Because the creation of atoms does not follow any other system behaviors like memory growth or heap garbage collection, Quintus has chosen to keep the invocation of atom garbage collection independent of any other operation and to keep the invocation of atom garbage collection explicit rather than making it automatic. It is often preferable for the programmer to control when it will occur in case preparations need to be made for it.
Atom garbage collection is invoked by calling the new built-in predicate
The predicate normally succeeds silently. The user may determine whether
to invoke atom garbage collection at a given point based on information
returned from a call to
statistics/2 with the keyword
That call returns a list of the form
[number of atoms, atom space in use, atom space free]
| ?- statistics(atoms, Stats). Stats = [4313,121062,31032]
One would typically choose to call
to each iteration of an iterative application, when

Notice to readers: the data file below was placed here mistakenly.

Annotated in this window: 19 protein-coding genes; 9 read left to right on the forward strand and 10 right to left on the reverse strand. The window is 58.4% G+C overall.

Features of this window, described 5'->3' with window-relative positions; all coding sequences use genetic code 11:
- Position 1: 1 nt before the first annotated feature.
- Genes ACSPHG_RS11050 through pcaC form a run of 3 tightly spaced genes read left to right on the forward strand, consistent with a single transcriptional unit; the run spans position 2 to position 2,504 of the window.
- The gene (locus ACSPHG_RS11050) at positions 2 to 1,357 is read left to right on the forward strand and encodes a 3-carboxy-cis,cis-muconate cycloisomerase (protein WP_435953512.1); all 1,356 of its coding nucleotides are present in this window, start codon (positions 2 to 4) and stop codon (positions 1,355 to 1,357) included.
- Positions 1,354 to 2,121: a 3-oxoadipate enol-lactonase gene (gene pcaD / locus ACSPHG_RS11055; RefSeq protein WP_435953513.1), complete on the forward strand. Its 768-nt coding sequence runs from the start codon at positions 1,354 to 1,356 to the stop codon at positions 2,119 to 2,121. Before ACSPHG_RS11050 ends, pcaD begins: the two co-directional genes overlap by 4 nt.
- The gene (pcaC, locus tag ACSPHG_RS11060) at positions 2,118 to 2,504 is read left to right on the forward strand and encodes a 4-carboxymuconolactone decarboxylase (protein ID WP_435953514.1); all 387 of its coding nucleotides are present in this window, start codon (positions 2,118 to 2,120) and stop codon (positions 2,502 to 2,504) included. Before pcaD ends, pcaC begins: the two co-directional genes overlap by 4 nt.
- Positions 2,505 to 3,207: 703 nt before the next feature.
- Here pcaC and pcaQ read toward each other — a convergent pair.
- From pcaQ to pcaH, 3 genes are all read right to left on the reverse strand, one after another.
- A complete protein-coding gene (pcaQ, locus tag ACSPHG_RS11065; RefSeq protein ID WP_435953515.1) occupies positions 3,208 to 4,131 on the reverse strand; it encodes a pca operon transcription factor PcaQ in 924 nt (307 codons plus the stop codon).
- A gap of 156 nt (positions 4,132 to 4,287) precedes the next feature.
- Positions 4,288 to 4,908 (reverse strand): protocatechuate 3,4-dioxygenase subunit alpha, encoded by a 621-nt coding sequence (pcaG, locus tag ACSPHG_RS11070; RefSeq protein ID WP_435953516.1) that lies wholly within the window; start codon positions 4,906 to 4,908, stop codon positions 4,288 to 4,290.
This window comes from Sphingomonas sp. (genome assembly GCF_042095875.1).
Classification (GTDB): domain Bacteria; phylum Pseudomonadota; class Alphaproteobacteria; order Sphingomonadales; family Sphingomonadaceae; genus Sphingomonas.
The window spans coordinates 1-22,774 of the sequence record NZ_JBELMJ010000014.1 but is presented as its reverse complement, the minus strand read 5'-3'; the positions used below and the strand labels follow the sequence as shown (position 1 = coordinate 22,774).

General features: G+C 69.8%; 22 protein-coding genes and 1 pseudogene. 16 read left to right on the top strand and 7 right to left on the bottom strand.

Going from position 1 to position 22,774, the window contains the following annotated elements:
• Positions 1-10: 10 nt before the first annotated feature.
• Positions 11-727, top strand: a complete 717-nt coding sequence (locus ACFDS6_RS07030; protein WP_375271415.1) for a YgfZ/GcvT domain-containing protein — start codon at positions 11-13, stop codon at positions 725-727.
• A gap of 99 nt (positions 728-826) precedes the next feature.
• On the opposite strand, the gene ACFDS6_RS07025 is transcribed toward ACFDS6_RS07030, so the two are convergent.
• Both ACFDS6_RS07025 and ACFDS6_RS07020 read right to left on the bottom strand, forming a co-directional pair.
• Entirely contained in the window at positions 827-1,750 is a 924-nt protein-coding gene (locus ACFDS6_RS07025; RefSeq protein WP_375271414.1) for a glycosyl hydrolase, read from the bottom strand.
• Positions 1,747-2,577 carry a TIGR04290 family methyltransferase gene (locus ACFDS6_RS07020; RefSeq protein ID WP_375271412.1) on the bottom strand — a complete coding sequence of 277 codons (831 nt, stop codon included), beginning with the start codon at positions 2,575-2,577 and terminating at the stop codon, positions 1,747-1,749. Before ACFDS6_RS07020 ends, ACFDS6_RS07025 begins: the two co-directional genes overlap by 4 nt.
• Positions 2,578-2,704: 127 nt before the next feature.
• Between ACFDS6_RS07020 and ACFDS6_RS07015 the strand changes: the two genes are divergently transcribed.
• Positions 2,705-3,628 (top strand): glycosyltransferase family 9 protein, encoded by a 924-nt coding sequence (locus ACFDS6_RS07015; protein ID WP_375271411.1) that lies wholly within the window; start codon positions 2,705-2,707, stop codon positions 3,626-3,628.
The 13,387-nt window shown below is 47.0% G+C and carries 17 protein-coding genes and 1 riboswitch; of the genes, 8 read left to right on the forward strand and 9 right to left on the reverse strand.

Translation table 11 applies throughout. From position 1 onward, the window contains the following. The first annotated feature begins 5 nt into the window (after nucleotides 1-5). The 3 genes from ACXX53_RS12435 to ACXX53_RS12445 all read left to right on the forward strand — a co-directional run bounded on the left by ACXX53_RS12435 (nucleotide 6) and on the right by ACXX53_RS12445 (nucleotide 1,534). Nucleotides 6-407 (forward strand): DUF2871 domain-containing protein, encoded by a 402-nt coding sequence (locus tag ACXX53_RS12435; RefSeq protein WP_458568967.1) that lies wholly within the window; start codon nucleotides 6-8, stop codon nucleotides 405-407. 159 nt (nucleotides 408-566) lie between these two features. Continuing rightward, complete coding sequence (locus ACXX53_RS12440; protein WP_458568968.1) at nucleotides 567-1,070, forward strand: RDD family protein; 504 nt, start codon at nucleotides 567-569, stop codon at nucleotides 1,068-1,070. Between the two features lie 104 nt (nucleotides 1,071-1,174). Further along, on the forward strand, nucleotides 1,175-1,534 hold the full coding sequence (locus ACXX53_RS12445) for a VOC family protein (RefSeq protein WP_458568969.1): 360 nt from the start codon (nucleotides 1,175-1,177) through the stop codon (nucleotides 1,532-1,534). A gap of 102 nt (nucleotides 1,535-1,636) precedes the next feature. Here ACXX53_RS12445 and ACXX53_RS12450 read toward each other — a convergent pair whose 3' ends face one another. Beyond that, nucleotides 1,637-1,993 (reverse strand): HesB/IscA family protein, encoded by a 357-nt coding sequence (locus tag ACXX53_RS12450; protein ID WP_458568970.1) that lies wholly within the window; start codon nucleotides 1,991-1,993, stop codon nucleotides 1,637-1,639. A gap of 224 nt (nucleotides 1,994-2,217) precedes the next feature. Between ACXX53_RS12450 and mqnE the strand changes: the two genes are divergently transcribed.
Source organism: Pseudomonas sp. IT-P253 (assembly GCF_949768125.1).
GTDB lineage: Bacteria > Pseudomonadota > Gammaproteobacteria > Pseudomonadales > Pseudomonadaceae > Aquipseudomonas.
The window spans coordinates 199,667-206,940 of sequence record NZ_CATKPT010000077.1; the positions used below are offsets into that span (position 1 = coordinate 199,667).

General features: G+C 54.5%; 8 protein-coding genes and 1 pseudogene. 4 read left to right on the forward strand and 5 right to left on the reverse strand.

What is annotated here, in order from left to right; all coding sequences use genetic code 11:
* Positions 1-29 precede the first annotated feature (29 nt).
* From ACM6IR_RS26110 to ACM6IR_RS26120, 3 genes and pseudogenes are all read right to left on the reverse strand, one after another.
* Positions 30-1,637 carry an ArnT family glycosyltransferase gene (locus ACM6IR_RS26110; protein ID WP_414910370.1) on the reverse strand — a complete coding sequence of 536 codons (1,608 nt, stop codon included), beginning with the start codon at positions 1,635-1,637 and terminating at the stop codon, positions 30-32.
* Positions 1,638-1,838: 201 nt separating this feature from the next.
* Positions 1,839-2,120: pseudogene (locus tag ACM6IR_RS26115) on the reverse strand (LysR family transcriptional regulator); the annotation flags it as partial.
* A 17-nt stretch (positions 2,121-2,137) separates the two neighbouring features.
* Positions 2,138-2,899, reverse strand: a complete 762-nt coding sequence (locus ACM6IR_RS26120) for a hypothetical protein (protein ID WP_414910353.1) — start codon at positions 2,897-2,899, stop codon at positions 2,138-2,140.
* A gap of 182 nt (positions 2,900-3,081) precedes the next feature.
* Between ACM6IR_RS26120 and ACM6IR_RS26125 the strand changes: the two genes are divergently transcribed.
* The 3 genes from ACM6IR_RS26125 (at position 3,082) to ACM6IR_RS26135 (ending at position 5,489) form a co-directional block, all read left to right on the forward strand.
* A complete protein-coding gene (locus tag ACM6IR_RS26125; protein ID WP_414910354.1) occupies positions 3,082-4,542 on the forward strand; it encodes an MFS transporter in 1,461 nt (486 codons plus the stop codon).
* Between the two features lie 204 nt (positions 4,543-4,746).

either the number of atoms or the atom space in use passes some threshold,
<driver loop> :- ... repeat, maybe_atom_gc, <do next iteration> ... fail. <driver loop>.
maybe_atom_gc :- statistics(atoms, [_,Inuse,_]), atom_gc_space_threshold(Space), ( Inuse > Space -> garbage_collect_atoms ; true ). % Atom GC if there are more than 100000 bytes of atoms: atom_gc_space_threshold(100000).
More sophisticated approaches might use both atom number and atom space thresholds, or could adjust a threshold if atom garbage collection didn't free an adequate number of atoms.
To be most effective, atom garbage collection should be called when as few as possible atoms are actually in use. In the above example, for instance, it makes the most sense to do atom garbage collection at the beginning of each iteration rather than at the end, as at the beginning of the iteration the previous failure may just have freed large amounts of atom-rich global and local stack. Similarly, it's better to invoke atom garbage collection after abolishing or retracting a large database than to do so before.